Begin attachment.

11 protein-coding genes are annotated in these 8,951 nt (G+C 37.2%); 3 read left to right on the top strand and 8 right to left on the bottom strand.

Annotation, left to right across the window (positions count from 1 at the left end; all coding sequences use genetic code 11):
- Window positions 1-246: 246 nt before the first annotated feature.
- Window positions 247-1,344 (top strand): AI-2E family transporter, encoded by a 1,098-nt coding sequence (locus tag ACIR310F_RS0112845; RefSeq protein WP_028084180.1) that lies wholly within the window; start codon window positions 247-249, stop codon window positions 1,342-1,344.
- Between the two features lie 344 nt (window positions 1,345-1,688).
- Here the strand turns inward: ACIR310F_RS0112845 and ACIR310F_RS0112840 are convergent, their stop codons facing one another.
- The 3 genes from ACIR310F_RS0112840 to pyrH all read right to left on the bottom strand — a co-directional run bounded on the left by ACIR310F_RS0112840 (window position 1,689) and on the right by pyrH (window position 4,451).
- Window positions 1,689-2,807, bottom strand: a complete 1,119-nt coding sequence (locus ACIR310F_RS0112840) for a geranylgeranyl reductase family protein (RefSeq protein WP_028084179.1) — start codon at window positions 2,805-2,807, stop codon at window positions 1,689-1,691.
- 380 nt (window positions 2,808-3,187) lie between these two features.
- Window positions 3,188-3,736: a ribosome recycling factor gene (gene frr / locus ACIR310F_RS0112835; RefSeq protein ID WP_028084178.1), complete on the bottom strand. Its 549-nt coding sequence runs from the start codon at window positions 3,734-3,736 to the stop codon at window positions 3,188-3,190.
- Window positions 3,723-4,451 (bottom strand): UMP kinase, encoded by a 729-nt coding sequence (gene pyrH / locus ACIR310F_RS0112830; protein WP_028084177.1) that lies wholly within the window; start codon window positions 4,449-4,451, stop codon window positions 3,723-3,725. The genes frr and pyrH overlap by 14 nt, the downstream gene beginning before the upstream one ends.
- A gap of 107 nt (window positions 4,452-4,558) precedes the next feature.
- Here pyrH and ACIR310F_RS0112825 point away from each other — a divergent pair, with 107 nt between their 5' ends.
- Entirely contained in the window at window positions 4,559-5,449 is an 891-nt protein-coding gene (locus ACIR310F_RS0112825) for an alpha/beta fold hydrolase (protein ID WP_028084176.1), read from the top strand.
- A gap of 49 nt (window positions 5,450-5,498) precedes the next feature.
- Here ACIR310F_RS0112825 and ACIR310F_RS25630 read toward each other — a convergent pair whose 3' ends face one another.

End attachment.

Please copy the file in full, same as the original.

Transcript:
11 protein-coding genes are annotated in these 8,951 nt (G+C 37.2%); 3 read left to right on the top strand and 8 right to left on the bottom strand.

Annotation, left to right across the window (positions count from 1 at the left end; all coding sequences use genetic code 11):
- Window positions 1-246: 246 nt before the first annotated feature.
- Window positions 247-1,344 (top strand): AI-2E family transporter, encoded by a 1,098-nt coding sequence (locus tag ACIR310F_RS0112845; RefSeq protein WP_028084180.1) that lies wholly within the window; start codon window positions 247-249, stop codon window positions 1,342-1,344.
- Between the two features lie 344 nt (window positions 1,345-1,688).
- Here the strand turns inward: ACIR310F_RS0112845 and ACIR310F_RS0112840 are convergent, their stop codons facing one another.
- The 3 genes from ACIR310F_RS0112840 to pyrH all read right to left on the bottom strand — a co-directional run bounded on the left by ACIR310F_RS0112840 (window position 1,689) and on the right by pyrH (window position 4,451).
- Window positions 1,689-2,807, bottom strand: a complete 1,119-nt coding sequence (locus ACIR310F_RS0112840) for a geranylgeranyl reductase family protein (RefSeq protein WP_028084179.1) — start codon at window positions 2,805-2,807, stop codon at window positions 1,689-1,691.
- 380 nt (window positions 2,808-3,187) lie between these two features.
- Window positions 3,188-3,736: a ribosome recycling factor gene (gene frr / locus ACIR310F_RS0112835; RefSeq protein ID WP_028084178.1), complete on the bottom strand. Its 549-nt coding sequence runs from the start codon at window positions 3,734-3,736 to the stop codon at window positions 3,188-3,190.
- Window positions 3,723-4,451 (bottom strand): UMP kinase, encoded by a 729-nt coding sequence (gene pyrH / locus ACIR310F_RS0112830; protein WP_028084177.1) that lies wholly within the window; start codon window positions 4,449-4,451, stop codon window positions 3,723-3,725. The genes frr and pyrH overlap by 14 nt, the downstream gene beginning before the upstream one ends.
- A gap of 107 nt (window positions 4,452-4,558) precedes the next feature.
- Here pyrH and ACIR310F_RS0112825 point away from each other — a divergent pair, with 107 nt between their 5' ends.
- Entirely contained in the window at window positions 4,559-5,449 is an 891-nt protein-coding gene (locus ACIR310F_RS0112825) for an alpha/beta fold hydrolase (protein ID WP_028084176.1), read from the top strand.
- A gap of 49 nt (window positions 5,450-5,498) precedes the next feature.
- Here ACIR310F_RS0112825 and ACIR310F_RS25630 read toward each other — a convergent pair whose 3' ends face one another.